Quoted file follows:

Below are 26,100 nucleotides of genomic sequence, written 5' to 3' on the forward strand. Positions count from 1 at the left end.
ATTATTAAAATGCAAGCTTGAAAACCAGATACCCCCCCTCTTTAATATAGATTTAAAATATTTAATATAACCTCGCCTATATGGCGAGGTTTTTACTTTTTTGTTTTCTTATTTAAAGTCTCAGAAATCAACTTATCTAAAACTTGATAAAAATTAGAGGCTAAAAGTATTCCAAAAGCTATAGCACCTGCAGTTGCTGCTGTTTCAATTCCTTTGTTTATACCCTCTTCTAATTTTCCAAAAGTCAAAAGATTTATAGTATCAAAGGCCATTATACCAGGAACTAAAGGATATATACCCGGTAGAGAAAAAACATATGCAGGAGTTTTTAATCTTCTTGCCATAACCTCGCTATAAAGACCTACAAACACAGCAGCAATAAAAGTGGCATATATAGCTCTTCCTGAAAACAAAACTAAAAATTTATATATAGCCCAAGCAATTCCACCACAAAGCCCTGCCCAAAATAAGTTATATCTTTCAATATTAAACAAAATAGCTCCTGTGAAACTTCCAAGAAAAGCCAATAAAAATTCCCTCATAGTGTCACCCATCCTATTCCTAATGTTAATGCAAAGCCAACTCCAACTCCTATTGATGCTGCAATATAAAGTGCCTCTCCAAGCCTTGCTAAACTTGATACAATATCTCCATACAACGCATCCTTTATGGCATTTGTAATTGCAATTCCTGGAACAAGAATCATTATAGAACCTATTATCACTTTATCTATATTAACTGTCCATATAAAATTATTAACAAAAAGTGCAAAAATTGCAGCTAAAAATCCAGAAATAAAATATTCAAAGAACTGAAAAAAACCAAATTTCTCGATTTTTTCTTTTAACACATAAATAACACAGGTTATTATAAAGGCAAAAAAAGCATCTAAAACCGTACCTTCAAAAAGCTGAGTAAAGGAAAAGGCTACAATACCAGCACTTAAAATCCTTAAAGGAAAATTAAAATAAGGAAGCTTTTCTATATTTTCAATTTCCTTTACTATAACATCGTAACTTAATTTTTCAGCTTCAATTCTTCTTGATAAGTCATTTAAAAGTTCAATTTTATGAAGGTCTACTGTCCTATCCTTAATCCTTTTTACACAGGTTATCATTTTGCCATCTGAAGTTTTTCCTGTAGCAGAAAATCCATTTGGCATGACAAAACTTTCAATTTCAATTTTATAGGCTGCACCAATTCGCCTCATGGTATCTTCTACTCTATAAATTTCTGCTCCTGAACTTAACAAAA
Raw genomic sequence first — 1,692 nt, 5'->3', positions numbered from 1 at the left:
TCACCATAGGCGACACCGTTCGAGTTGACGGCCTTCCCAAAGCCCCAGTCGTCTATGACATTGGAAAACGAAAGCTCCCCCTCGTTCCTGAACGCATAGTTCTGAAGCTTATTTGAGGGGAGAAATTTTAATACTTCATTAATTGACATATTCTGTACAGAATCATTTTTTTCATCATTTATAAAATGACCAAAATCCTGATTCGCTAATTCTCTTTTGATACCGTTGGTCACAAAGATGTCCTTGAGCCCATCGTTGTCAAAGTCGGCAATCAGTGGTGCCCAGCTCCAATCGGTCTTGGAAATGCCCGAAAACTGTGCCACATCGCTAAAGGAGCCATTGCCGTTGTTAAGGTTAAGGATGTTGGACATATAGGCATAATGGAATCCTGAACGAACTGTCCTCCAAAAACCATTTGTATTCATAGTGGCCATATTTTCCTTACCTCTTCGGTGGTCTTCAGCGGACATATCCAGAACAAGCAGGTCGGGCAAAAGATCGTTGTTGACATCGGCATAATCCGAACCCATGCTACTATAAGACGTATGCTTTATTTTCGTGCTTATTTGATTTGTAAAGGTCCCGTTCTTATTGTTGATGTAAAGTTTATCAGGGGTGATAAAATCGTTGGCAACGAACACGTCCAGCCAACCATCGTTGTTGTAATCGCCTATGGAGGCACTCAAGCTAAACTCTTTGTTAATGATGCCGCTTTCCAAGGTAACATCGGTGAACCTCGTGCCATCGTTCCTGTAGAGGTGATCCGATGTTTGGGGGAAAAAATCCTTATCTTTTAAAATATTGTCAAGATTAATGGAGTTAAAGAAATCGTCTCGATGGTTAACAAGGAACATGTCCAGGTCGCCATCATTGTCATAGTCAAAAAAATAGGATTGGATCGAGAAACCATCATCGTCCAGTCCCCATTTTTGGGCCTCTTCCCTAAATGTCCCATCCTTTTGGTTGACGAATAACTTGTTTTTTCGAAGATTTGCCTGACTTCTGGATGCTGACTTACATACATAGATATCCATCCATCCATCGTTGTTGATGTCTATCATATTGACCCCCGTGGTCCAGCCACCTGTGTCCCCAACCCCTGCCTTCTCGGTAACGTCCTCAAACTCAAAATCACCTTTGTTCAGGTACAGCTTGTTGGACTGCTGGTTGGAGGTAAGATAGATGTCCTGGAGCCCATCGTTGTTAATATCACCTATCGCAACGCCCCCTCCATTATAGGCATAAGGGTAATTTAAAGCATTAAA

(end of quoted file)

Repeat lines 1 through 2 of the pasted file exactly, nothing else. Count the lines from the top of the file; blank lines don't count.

Below are 26,100 nucleotides of genomic sequence, written 5' to 3' on the forward strand. Positions count from 1 at the left end.
ATTATTAAAATGCAAGCTTGAAAACCAGATACCCCCCCTCTTTAATATAGATTTAAAATATTTAATATAACCTCGCCTATATGGCGAGGTTTTTACTTTTTTGTTTTCTTATTTAAAGTCTCAGAAATCAACTTATCTAAAACTTGATAAAAATTAGAGGCTAAAAGTATTCCAAAAGCTATAGCACCTGCAGTTGCTGCTGTTTCAATTCCTTTGTTTATACCCTCTTCTAATTTTCCAAAAGTCAAAAGATTTATAGTATCAAAGGCCATTATACCAGGAACTAAAGGATATATACCCGGTAGAGAAAAAACATATGCAGGAGTTTTTAATCTTCTTGCCATAACCTCGCTATAAAGACCTACAAACACAGCAGCAATAAAAGTGGCATATATAGCTCTTCCTGAAAACAAAACTAAAAATTTATATATAGCCCAAGCAATTCCACCACAAAGCCCTGCCCAAAATAAGTTATATCTTTCAATATTAAACAAAATAGCTCCTGTGAAACTTCCAAGAAAAGCCAATAAAAATTCCCTCATAGTGTCACCCATCCTATTCCTAATGTTAATGCAAAGCCAACTCCAACTCCTATTGATGCTGCAATATAAAGTGCCTCTCCAAGCCTTGCTAAACTTGATACAATATCTCCATACAACGCATCCTTTATGGCATTTGTAATTGCAATTCCTGGAACAAGAATCATTATAGAACCTATTATCACTTTATCTATATTAACTGTCCATATAAAATTATTAACAAAAAGTGCAAAAATTGCAGCTAAAAATCCAGAAATAAAATATTCAAAGAACTGAAAAAAACCAAATTTCTCGATTTTTTCTTTTAACACATAAATAACACAGGTTATTATAAAGGCAAAAAAAGCATCTAAAACCGTACCTTCAAAAAGCTGAGTAAAGGAAAAGGCTACAATACCAGCACTTAAAATCCTTAAAGGAAAATTAAAATAAGGAAGCTTTTCTATATTTTCAATTTCCTTTACTATAACATCGTAACTTAATTTTTCAGCTTCAATTCTTCTTGATAAGTCATTTAAAAGTTCAATTTTATGAAGGTCTACTGTCCTATCCTTAATCCTTTTTACACAGGTTATCATTTTGCCATCTGAAGTTTTTCCTGTAGCAGAAAATCCATTTGGCATGACAAAACTTTCAATTTCAATTTTATAGGCTGCACCAATTCGCCTCATGGTATCTTCTACTCTATAAATTTCTGCTCCTGAACTTAACAAAA